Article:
Thus, though Agile methods have historically worked well for offshore development however, with the world getting flat, the emergence of cloud and the focus on techniques such as Kanban the outsourcing model is likely to change. As Israel described,

I would be a little nervous these days if I were in the outsourcing business. My ability to recapture value through labor arbitrage is being eroded by the twin ‘brothers’ – Social Networking and Kanban. A third ‘brother’ – Cloud Computing – enhances and accelerates the erosion.

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Off-shoring and Moving from Waterfall to Agile by Udayan Banerjee

I am not very sure what impact social networking & cloud is having on Offshore Software Development, but there are several hurdles for an offshore company to adopt agile.

For example, most of the Indian IT companies have heavily invested in CMMi process - they need to figure out how CMMi & Agile can co-exist.

setandbma.wordpress.com/2008/12/01/off-shoring-...

Re: Off-shoring and Moving from Waterfall to Agile by Vikas Hazrati

Udayan, though that is true do you believe that development managers have an easier access to skills given the social networks and also that theoretically, given the cloud, small organizations are not at an infrastructure disadvantage as they were earlier? It sounds like quite a catalyst ...

social networking for distributed teams by Rukshan Jayaratna

Using Social Network tools to bring closer the distributed teams, is certainly a good idea. It would work well along the mechanisms like sharing gossip and chit-chat before work talk, as Martin Fowler mentions in his article.

We have found its useful to place an offshore team member some some period with the client, in order to bridge the cultural divide resulting the reduction of communication gaps and misunderstandings.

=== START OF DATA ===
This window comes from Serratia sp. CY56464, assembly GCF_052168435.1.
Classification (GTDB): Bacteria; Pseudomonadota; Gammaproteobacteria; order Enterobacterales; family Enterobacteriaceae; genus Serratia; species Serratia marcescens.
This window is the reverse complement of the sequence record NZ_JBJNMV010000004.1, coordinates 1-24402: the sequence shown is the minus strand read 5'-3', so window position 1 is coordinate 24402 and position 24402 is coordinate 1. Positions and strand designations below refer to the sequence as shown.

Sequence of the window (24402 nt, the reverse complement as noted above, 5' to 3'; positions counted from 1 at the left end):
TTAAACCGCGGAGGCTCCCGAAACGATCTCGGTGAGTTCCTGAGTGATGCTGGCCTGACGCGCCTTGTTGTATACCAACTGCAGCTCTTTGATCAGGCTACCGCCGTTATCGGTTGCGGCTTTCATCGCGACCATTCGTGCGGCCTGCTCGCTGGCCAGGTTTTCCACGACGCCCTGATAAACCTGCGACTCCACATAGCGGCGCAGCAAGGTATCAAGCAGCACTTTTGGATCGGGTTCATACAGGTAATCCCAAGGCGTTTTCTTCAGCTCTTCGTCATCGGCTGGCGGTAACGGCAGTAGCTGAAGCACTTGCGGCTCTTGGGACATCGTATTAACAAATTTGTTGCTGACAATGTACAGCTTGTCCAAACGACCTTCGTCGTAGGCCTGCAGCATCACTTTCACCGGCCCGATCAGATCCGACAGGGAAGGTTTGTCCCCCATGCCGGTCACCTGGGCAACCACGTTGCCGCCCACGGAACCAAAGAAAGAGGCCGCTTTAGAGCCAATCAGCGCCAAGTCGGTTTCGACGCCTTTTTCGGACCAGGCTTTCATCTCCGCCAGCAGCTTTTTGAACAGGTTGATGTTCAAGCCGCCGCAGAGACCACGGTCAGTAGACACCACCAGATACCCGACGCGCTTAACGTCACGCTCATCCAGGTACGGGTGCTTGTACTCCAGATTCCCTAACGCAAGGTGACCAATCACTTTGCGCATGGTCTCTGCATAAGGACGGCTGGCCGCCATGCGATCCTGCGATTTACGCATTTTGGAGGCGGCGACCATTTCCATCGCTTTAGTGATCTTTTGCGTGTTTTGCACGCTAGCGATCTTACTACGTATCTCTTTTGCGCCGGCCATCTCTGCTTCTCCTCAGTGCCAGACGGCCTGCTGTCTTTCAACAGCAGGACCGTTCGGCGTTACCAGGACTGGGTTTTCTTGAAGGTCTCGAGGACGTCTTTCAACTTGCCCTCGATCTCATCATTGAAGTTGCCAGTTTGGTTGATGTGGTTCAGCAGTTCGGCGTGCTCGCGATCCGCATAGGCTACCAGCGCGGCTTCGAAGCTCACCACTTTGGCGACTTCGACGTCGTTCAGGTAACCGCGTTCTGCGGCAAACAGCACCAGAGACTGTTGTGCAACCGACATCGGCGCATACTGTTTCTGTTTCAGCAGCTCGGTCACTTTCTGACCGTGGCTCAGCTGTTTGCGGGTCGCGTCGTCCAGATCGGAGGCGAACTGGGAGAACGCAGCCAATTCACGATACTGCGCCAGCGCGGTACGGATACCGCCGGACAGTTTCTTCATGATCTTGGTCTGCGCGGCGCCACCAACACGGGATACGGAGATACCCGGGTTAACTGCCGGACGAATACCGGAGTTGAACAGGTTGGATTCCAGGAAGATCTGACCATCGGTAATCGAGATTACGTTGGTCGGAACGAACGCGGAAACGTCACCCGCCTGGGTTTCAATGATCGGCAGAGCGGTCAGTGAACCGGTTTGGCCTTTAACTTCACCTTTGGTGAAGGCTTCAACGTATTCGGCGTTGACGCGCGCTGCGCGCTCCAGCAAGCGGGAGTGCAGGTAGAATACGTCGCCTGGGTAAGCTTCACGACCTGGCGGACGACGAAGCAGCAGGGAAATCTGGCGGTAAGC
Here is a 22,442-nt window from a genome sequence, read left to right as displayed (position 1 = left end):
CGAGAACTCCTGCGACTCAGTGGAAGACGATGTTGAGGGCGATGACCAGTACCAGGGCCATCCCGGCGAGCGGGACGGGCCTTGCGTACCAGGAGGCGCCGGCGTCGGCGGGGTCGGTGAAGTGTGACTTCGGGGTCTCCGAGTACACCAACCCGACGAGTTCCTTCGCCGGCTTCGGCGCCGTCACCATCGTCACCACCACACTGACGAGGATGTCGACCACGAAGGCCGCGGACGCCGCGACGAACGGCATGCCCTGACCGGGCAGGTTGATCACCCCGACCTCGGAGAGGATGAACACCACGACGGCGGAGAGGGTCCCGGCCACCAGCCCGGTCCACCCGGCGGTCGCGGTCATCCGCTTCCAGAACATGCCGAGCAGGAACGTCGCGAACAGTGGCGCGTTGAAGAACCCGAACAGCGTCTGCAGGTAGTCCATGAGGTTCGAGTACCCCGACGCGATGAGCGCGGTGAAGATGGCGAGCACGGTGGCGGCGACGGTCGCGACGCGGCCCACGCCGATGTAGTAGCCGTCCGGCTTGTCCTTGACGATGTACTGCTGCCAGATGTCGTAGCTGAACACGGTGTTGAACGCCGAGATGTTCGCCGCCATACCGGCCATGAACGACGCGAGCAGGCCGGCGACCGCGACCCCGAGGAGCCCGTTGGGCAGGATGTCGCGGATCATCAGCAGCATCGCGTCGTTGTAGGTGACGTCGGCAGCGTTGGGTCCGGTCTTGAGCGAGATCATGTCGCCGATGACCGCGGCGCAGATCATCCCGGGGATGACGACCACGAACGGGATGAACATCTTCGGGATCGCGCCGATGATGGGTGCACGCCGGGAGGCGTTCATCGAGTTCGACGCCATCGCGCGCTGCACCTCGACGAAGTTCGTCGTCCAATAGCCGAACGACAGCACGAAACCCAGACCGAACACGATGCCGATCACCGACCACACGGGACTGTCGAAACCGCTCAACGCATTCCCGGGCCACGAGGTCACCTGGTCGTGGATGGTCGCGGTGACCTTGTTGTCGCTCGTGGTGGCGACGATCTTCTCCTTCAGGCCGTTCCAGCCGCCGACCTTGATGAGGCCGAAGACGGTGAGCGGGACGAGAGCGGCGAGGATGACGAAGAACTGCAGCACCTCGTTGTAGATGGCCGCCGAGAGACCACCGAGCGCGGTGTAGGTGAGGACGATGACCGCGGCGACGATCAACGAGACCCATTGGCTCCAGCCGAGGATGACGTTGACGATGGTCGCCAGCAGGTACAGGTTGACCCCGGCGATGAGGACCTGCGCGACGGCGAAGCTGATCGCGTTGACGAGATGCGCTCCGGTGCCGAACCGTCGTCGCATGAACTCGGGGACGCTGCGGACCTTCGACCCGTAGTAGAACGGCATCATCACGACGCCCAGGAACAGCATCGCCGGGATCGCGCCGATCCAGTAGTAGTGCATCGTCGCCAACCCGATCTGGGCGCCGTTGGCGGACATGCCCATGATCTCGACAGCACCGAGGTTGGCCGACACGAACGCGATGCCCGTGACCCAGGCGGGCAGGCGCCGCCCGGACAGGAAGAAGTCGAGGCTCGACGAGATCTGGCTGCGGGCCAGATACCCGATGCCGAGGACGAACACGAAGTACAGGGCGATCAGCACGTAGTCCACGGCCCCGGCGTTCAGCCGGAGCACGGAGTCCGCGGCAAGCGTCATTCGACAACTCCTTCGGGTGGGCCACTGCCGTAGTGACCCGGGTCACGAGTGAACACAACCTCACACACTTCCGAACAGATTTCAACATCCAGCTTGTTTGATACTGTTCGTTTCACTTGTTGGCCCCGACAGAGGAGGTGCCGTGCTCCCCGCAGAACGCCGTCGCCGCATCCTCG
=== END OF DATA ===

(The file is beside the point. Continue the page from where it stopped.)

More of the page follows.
Too optimistic on social network by Shashidhar Mruthyunjaya

I do not believe outsourcing is used for labor arbitrage any more. Its about the value-add derived for the business. The value-add includes both lesser cost along with same or superior technical skill set.

Kanban will definitely help in working as a team using the right-sourcing. social n/w can bridge the culture-gap and improve team motivation, nothing more.

As far as Indian companies are concerned, they have a long way to go in adopting to agile methodologies. Till last decade, they had been pushed by the clients to showcase their waterfall model skills, with emphasis on documentation.

Since you linked to the SirsiDynix article by Ryan Gardner

I didn't know you had written an article up about SirsiDynix

You point to it being a success story but it was far from that. The project they were doing offshore scrum on (Horizon 8) was canceled - in part due to many overruns in the project. The US developers I talked to point blame the russian developers for substandard code and constantly breaking things in the build.

You should look deeper into the SirsiDynix experience and not just take that story at face value. I would hardly consider a very expensive failed project a shining example of good offshore development.

Social Networks is not better than Video Conf by Yu Leon

I am the PM of an offshore team in China, we are also utilizing Scrum here, Kanban, Basecamp, Wiki, Internal S/N tools, from the feedback from my team members, Video Conf is the best, to compare with the tools, our dev/qa love the VC much better, which make our virtual more effecient. Regarding to the cloud service, we don't get a chance to work with that, as our boss from US say no on this. Anyway, at least in my team, people are very happy to make the daily call w/ our US peers.

Agile and offshore by Piergiorgio Grossi

"though Agile methods have historically worked well for offshore development": what?
It's probably better to say that they have helped in limiting the damage!
I think we need to totally redefine the model.
Can social net + agility + cloud helps? Anything that goes into the direction of closing gaps and give flexibility helps.
My 2€ cents,
PierG
pierg.wordpress.com